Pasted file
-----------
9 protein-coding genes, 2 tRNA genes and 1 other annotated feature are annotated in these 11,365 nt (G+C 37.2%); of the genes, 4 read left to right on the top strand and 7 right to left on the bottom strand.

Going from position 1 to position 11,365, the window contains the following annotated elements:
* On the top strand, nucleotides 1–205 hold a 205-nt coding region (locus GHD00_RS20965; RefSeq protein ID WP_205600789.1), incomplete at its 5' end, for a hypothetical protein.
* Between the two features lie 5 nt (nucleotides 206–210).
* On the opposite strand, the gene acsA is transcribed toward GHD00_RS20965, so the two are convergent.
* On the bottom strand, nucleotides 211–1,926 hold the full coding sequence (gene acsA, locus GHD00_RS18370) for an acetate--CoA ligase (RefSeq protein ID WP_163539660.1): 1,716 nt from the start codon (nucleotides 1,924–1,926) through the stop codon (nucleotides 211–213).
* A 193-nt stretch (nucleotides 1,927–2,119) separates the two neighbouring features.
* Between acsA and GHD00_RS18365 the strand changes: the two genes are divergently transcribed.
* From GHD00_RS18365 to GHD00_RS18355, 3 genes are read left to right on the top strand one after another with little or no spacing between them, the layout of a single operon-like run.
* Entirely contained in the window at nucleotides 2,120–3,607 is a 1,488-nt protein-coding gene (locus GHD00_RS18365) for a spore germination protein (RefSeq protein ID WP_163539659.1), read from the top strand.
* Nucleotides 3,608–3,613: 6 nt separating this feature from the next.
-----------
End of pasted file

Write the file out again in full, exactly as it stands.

9 protein-coding genes, 2 tRNA genes and 1 other annotated feature are annotated in these 11,365 nt (G+C 37.2%); of the genes, 4 read left to right on the top strand and 7 right to left on the bottom strand.

Going from position 1 to position 11,365, the window contains the following annotated elements:
* On the top strand, nucleotides 1–205 hold a 205-nt coding region (locus GHD00_RS20965; RefSeq protein ID WP_205600789.1), incomplete at its 5' end, for a hypothetical protein.
* Between the two features lie 5 nt (nucleotides 206–210).
* On the opposite strand, the gene acsA is transcribed toward GHD00_RS20965, so the two are convergent.
* On the bottom strand, nucleotides 211–1,926 hold the full coding sequence (gene acsA, locus GHD00_RS18370) for an acetate--CoA ligase (RefSeq protein ID WP_163539660.1): 1,716 nt from the start codon (nucleotides 1,924–1,926) through the stop codon (nucleotides 211–213).
* A 193-nt stretch (nucleotides 1,927–2,119) separates the two neighbouring features.
* Between acsA and GHD00_RS18365 the strand changes: the two genes are divergently transcribed.
* From GHD00_RS18365 to GHD00_RS18355, 3 genes are read left to right on the top strand one after another with little or no spacing between them, the layout of a single operon-like run.
* Entirely contained in the window at nucleotides 2,120–3,607 is a 1,488-nt protein-coding gene (locus GHD00_RS18365) for a spore germination protein (RefSeq protein ID WP_163539659.1), read from the top strand.
* Nucleotides 3,608–3,613: 6 nt separating this feature from the next.